SURPRISE, Ariz. -- The Rangers feel Yu Darvish can be an American League Cy Young Award winner, and that would be a first in franchise history.What would be an equally big award for the Rangers is if Shin-Soo Choo, who played in 48 games last season because of injuries, won
SURPRISE, Ariz. -- The Rangers feel Yu Darvish can be an American League Cy Young Award winner, and that would be a first in franchise history.
What would be an equally big award for the Rangers is if Shin-Soo Choo, who played in 48 games last season because of injuries, won the AL Comeback Player of the Year Award.
"I'll take it," Choo said. "If I'm healthy, I'm confident I can do it."
Last year, Choo hit .242 with seven home runs, 17 RBIs, a .357 on-base percentage and a .399 slugging percentage. For his career, he has a .280 batting average, .381 on-base percentage and .452 slugging percentage. He also averages 93 runs, 35 doubles, 20 home runs and 78 RBIs over 162 games.
If Choo can match those numbers or exceed them, he will definitely be a comeback candidate.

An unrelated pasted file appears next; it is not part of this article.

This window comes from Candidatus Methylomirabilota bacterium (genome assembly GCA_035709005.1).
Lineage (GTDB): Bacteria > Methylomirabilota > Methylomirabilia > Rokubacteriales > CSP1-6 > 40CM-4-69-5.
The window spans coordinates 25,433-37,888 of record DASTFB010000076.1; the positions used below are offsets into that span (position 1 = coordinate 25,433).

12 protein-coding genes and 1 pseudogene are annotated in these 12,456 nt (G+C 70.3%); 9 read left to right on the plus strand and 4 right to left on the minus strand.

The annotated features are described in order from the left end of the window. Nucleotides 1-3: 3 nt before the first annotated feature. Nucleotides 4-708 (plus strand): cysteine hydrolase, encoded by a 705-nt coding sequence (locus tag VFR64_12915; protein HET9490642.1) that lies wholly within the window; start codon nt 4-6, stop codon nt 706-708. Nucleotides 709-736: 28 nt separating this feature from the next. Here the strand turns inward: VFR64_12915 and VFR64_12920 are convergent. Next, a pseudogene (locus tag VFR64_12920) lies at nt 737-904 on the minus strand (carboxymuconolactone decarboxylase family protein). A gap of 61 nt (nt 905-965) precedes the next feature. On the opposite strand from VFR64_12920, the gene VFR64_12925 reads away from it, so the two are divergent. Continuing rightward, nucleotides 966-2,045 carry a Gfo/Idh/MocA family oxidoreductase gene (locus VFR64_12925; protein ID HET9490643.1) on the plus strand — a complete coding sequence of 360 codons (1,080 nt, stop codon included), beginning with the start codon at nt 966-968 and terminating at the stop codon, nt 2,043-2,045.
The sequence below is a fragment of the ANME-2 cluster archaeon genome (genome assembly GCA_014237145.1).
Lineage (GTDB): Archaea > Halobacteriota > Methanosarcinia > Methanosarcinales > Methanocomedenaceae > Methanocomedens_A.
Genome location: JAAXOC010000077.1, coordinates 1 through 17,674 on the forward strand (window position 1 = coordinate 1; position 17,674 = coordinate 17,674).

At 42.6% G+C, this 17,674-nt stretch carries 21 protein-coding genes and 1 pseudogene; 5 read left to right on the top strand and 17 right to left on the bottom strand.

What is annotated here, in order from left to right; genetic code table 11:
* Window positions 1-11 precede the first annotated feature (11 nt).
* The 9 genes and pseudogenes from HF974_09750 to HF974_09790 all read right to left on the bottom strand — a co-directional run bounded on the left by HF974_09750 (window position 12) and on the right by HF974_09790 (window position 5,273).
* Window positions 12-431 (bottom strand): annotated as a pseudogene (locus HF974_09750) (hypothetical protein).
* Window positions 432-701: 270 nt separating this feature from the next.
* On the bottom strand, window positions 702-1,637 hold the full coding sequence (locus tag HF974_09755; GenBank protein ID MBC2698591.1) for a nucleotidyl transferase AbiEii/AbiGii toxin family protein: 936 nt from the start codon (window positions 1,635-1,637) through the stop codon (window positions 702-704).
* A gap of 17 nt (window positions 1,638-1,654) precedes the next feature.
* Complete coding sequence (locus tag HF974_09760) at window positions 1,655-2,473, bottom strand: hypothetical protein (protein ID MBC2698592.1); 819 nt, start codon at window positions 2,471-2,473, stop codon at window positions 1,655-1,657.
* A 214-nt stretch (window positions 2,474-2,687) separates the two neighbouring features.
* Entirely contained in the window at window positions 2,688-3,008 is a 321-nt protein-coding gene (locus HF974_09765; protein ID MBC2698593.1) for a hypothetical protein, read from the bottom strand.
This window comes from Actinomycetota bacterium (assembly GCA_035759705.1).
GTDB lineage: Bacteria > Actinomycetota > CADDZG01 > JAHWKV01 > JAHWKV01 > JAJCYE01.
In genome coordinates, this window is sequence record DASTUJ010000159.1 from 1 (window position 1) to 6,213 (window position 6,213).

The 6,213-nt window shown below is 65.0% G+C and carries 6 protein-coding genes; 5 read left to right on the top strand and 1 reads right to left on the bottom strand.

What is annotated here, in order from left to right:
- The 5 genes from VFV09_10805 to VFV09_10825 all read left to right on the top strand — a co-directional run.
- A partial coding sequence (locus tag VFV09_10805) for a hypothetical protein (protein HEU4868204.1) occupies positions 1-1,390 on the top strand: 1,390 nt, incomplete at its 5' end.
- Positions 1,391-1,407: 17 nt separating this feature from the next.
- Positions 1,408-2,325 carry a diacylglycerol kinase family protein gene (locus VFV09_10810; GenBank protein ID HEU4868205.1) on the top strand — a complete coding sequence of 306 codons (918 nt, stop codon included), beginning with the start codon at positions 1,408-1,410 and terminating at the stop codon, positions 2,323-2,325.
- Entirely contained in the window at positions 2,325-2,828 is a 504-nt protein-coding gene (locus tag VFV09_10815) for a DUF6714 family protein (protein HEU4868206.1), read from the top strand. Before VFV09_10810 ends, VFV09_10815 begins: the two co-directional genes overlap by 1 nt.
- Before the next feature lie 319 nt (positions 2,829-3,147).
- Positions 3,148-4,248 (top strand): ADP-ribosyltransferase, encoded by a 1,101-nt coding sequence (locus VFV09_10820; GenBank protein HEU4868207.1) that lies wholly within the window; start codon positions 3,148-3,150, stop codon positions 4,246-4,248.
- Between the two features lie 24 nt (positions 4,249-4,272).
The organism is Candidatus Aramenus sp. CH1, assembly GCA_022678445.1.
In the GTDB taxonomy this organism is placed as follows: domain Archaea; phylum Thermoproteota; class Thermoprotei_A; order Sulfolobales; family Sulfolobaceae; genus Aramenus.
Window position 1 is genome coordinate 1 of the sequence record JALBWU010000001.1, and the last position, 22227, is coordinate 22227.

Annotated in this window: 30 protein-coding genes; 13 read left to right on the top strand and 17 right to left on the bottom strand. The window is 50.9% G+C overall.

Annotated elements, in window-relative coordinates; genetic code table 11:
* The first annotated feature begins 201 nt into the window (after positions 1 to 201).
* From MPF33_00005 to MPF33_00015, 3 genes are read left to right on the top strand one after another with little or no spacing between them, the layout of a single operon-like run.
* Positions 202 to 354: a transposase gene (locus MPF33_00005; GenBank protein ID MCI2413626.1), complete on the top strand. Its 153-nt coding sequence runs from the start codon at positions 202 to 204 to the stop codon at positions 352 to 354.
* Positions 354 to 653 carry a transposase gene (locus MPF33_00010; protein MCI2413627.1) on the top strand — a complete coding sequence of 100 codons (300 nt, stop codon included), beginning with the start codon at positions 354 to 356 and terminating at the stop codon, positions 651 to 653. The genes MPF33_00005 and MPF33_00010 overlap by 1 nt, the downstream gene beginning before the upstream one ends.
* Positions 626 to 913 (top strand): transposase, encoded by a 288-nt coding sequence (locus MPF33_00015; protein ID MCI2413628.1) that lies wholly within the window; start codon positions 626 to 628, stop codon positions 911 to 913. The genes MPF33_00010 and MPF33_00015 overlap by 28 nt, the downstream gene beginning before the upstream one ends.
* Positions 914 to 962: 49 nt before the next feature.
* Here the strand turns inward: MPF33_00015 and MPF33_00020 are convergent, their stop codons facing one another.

"I always dream about a big season," Choo said, "but now I'm not thinking about the end of the season. I'm just thinking about today and staying healthy. Nobody knows what will happen at the end of the year. So every day I just take care of my body and not look too far ahead."
Here are some other candidates who could win the AL Comeback Player of the Year Award.
The Indians nearly won it all without their All-Star outfielder, who played in only 11 games last year due to shoulder surgery. Cleveland could be right back in it again, and Brantley figures to play a big role.
A torn ACL limited him to just 27 games in 2016, a year after leading Kansas City to the promised land. He's also entering a contract year.
Shoulder surgery limited him to just three games last year, and even then, he went hitless in seven plate appearances. In 2015, he hit a career-low .245 in the first year of a $95 million contract with the Red Sox. He's slimmed down this spring and in line to be Boston's starting third baseman.
Injuries have limited him to 183 games the past two years, but a new start with an ambitious Yankees team in transition could be worthwhile.
T.R. Sullivan has covered the Rangers since 1989, and for MLB.com since 2006. Follow him on Twitter @Sullivan_Ranger and listen to his podcast. Daniel Kramer is a reporter for MLB.com based in Denver. Follow him on Twitter at @DKramer_.